We don’t have a million years. Hence, in a man-made thermonuclear reactor, reactions have to happen frequently, so that collisions between hydrogen nuclei have to be much more frequent, which means much higher speeds. Speed, at the atomic level, that’s a form of agitation, in another word: heat. The heat in the man-made reactor is very high, because it has to overcome the electric repulsion of positively charged hydrogen nuclei. It will reach 150 million degrees Kelvin. In a medium of such extreme violence, electrons are torn off from atoms, which are left positively charged: what we call a plasma. A cold case of plasma is what we call a fluorescent tube.
150 million degrees, that is 30,000 times (roughly) the temperature of the surface of the sun, about 50,000 times greater than the most resistant solids can take (such as pure crystalline carbon). In these conditions, the plasma cannot be allowed to touch the vessel that contains it (once, in Princeton, a thermonuclear plasma touched the vessel, and the whole assembly lifted by one foot, all the 10,000 tons of it…).
The solution is to keep the thermonuclear plasma away from the solid element of the wall (made of a beryllium blanket backed up by special steel full of water ducts, to carry the heat away, preventing the steel to melt). Keeping the plasma away can be done, because electrically charged particles follow a magnetic field, so, by creating an immensely strong magnetic field in the form of a bottle, one can make the plasma go around in circles, never to touch anything solid.
Such immensely strong magnetic fields can be made with immensely strong electric currents, so strong that no solid can carry them for longer than a fraction of second without melting… Except if the state of superconductivity can be achieved in such a solid. Superconductivity is actually a slight misnomer: what is achieved is ZERO RESISTANCE. It requires very low temperatures. close to absolute zero, where helium is liquid.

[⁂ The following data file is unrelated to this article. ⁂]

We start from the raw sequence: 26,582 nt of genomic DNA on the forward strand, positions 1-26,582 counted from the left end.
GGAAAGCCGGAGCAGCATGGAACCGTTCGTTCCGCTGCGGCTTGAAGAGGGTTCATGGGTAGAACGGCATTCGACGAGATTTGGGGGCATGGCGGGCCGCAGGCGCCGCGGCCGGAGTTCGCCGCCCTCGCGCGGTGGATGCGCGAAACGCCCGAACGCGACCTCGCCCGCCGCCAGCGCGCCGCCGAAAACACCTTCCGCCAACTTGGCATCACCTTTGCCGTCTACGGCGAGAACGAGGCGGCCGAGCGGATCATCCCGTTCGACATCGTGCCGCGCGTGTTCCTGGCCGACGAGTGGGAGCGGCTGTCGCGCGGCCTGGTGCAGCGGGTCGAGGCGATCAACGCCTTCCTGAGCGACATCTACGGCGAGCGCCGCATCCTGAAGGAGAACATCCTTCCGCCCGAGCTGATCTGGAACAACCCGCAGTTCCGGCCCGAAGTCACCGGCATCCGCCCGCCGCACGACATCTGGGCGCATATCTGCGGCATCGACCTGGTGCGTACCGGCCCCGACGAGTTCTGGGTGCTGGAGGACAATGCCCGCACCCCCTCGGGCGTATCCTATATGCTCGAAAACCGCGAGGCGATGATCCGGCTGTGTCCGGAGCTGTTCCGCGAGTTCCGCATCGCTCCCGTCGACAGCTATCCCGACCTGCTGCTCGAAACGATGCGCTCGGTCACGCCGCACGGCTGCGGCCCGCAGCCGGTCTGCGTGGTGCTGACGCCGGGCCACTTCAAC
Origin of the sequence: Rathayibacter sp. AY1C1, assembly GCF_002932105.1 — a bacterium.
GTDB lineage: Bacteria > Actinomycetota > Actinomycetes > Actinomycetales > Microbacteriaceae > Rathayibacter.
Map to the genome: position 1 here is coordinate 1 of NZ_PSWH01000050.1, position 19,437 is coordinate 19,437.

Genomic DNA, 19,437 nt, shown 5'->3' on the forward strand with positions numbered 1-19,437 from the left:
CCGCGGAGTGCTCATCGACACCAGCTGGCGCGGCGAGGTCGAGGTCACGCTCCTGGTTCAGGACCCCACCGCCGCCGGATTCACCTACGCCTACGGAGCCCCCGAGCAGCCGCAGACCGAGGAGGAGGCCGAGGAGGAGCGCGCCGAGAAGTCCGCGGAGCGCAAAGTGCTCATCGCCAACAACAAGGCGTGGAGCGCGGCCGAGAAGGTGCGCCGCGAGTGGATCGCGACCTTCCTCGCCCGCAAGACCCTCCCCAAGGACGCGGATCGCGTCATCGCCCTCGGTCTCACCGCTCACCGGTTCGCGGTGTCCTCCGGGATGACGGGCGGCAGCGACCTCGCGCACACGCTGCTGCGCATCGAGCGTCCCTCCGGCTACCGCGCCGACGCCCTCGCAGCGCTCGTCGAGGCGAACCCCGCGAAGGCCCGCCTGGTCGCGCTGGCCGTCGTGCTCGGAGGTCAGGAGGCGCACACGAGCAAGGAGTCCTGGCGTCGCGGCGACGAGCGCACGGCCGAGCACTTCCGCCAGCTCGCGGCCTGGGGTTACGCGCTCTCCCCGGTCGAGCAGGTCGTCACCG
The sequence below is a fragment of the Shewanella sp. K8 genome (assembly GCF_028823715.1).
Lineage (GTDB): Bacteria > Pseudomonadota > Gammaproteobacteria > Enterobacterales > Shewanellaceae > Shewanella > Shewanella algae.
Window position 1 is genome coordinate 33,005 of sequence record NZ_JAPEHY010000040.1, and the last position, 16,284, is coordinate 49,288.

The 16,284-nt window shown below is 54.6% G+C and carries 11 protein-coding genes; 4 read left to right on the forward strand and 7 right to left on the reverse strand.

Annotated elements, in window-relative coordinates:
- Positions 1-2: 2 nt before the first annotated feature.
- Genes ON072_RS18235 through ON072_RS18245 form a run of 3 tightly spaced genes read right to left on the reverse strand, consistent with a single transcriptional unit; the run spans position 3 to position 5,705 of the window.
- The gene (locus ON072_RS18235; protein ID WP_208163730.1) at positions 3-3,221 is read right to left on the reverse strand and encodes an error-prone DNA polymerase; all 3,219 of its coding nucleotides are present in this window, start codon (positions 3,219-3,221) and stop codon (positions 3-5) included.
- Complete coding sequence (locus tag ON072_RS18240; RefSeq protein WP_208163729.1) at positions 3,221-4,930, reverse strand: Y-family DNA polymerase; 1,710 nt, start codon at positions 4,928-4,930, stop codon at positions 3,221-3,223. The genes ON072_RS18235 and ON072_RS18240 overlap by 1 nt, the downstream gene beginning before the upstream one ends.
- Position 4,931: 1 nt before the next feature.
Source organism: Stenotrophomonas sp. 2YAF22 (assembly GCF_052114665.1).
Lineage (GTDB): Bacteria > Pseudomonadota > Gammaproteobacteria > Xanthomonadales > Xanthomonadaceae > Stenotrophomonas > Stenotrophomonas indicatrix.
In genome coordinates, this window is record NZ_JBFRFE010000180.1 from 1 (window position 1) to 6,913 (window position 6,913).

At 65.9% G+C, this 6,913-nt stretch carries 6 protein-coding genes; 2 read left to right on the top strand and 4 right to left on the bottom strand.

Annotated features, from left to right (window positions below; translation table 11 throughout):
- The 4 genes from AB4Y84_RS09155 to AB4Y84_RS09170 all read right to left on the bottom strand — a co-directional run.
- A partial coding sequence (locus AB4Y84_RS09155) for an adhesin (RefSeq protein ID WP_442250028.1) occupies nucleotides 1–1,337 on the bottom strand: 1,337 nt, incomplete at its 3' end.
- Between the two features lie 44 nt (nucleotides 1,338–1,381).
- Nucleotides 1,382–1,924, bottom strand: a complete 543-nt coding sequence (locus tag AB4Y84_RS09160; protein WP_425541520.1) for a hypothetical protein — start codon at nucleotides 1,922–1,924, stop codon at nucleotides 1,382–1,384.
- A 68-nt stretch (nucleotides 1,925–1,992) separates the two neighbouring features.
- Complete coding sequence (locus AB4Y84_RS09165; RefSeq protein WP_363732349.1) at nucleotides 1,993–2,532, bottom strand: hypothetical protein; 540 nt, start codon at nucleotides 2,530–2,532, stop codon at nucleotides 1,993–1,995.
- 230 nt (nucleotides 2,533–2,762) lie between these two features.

Now, of course CERN, for somewhat similar reasons, keeps its particles on crazy loops, at close to the speed of light, no touching the walls, thanks to immense magnetic fields, using that exact same technology of superconducting magnets, that was pioneered in particle accelerators. The particles in CERN are even hotter than in ITER! CERN is actually the world’s premier magnetic superconducting facility, and it is exactly what failed in an expensive accident last year.
Some soldering work was poorly done, and the immense electric current volatized it, and then the safety mechanisms failed, creating a liquid helium leak, overpressure as the helium volatilized, and an enormous chain of violent explosions that ruined many multi-tons, very expensive magnets, torn off their moorings. Fortunately, nobody was around.
In the future, many hope to use superconductivity in everyday life, and it’s important that it works safely (a brief superconducting line exists in New York City). Such a pushing of the technological envelope, as made at CERN, with the best minds, screwdrivers in hand, allows to progress that way. It forces the topmost physicists to solve very practical problems that engineers would have met in the future anyway, as they tried to put advanced science to practical use.
Unfortunately, common physicists do not explain these things clearly. Typically they refer instead to the "Big Bang", a fishy theory not so far removed in mood from the genesis of the Bible. They claim then that big accelerators will help with getting to know the Bang. Here is Mr. Snuggs again: "But why we really have to know what happened in the universe one millisecond after it blew up is beyond me, especially given the cost."
Well, in truth, not so. I personally think the Big Bang has a high probability to be false (for highly scientific reasons). Still, I am interested by CERN physics. That physics is all about understanding some aspects of what is really going on with the INFINITELY SMALL (not all of those aspects, but many). Or about making a theory of forces that makes sense (we are far from this). And so on.
Another canard has been the worry about Black Holes: CERN would create one, gobble the Earth. As Mr. Snuggs puts it, expressing once again common misapprehensions: "And if you have read anything about black holes then you’d surely conclude that the last thing you should be trying to create on Earth is a gigantic collision between fundamental particles that just might create one, that could – in theory – swallow up the Earth in half a second… Because black holes [...]never get any smaller and their growth is irreversible …."
Now Black Hole theory is somewhat fishy, but one thing is not in doubt, namely knowing what we know about Quantum Field Theory (QFT), tiny Black Holes evaporate. Steven Hawking discovered this, and it’s his greatest feat. (It’s ironical that Mr. Snuggs, apparently a British citizen, does not know this). So small Black Holes do not always grow. In any case, and this, once again points CERN in the direction of practicality, much more powerful explosions (from cosmic rays) occur in the atmosphere continually, especially now that the sun magnetism is down. Otherwise said, CERN will mass produce natural events, albeit at an energy, orders of magnitude lower than the most powerful ones ever observed. (And a question is: what in the world produces such powerful elementary particles in naturally occurring cosmic rays? We don’t know. Another thing to learn. Such natural events could wipe out the Earth)